Figure 5 illustrates how many Canadians are gluten avoiders, thus confirming that the popularity of gluten-free diets is based on a lifestyle choice. Gluten-free is the fastest-growing market segment addressing food intolerances and will continue to increase over the coming years. People who suffer from celiac disease may be eligible to have their medical expenses reimbursed for the incremental cost of gluten-free products (see Celiac Disease Foundation, Tax Deductions).
Additionally, many Canadians suffer from diabetes and require sucrose substitutes in their diet. Every year, more than 60,000 Canadians are diagnosed with Type 2 diabetes, a type of diabetes where the body produces insulin, a hormone that helps in regulating the glucose (sugar) in the blood, but cannot use it properly. Type 2 diabetes may be slowed or even prevented by monitoring the intake of daily sugars, whereas Type 1 diabetes cannot be prevented. People with Type 1 diabetes do not produce any insulin. People with either type of diabetes can benefit from using a sugar substitute in their diet. However, consumption of a sugar substitute must remain within safety limits. The Government of Canada has approved many sugar substitutes.
Gluten is found in wheat, such as whole wheat, kamut, rye, triticale, barley, oats, and other non-stream grains (see the Grains and Flours chapter in the Understanding Ingredients for the Canadian Baker open textbook). Recent studies suggest that people with celiac disease may have some tolerance to eating oats. Health Canada has published a review and it can be found under Celiac Disease and the Safety of Oats.
Gluten-free or non-gluten grains include rice, corn, millet, and pseudo grains such as amaranth, buckwheat, and quinoa. Many food products may contain gluten, such as deli meats, salad dressings, soup mixes, and many processed and premade meals. Some teas may contain malt, which is made from barley. Other food products and candies may contain gluten (Fenster, 2008). For example, unexpected sources of wheat include Werther’s Original Hard Candies (and other Werther candies), coffee substitutes, soy sauce, and pasta sauces. A number of chocolate bars may also contain wheat (gluten). Glucose is widely used in gluten-free baking, but bakers must pay attention to its origin as it can be made from wheat or corn.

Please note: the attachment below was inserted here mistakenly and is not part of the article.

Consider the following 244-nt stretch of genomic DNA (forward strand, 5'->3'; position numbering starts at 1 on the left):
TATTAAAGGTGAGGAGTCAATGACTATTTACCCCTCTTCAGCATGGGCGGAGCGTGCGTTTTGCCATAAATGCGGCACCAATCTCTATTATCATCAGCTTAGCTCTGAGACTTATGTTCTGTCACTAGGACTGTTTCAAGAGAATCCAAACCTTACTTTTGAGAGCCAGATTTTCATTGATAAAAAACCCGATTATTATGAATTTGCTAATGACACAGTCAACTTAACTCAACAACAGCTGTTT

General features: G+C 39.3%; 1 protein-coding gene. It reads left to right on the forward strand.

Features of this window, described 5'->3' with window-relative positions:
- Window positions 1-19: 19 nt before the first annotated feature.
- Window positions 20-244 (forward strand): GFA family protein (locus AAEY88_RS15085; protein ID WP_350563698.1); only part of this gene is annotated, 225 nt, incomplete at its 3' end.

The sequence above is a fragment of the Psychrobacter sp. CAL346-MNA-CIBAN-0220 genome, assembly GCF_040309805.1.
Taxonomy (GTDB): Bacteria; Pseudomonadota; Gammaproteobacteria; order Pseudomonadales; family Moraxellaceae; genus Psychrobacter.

Anecdotal information from bakers based on their practical experiences, coupled with findings of some research, suggest long fermentation processes in sourdough breads can “cut gluten”; in other words, long fermentation decreases the concentration/intensity of gluten. Read this CBC article about sourdough breadmaking, which includes interesting facts and suggests that breads manufactured through a long fermentation process may be acceptable for some people with digestive intolerances. This article does not suggest, however, that people with celiac disease can freely eat sourdough breads. However, the study “Safety for Patients With Celiac Disease of Baked Goods Made of Wheat Flour Hydrolyzed During Food Processing” (2011) [PDF] by Luigi Greco and his team shows promising results for the use of food-grade sourdough lactobacilli, which have an effect on gluten during an extended fermentation. More scientific studies are needed to examine gluten in depth to determine whether gluten concentration can be reduced to the point where people with celiac disease could consume these gluten-containing breads safely. Until such time, gluten-free products are the best choice for those suffering from celiac disease.
Figure 4 long description: Celiac disease depicted as a six-piece puzzle, with a round piece labelled “celiac disease” at the centre and five pieces attached to it like the petals of a flower. The five pieces are genetic predisposition; immune mediated disorder; gluten exposure/intolerance; inflammatory injury of small intestine; and reduced absorption of calcium, iron, folate, and vitamins A, D, E, and K. [Return to Figure 4]
Figure 5 long description: A pie chart showing the consumers of gluten-free products by type. The largest segment is non-medical gluten avoiders, which is 22% of Canadians at over 7 million people. The second-largest segment is for those with gluten sensitivity, which is 6% of Canadians at 2.1 million people. The smallest segment is for those with celiac disease, which is 1% of Canadians at 350,000 people. [Return to Figure 5]
An autoimmune disorder of the small intestine that is caused by a reaction to a gluten protein found in wheat, and to similar proteins found in other common grains such as barley and rye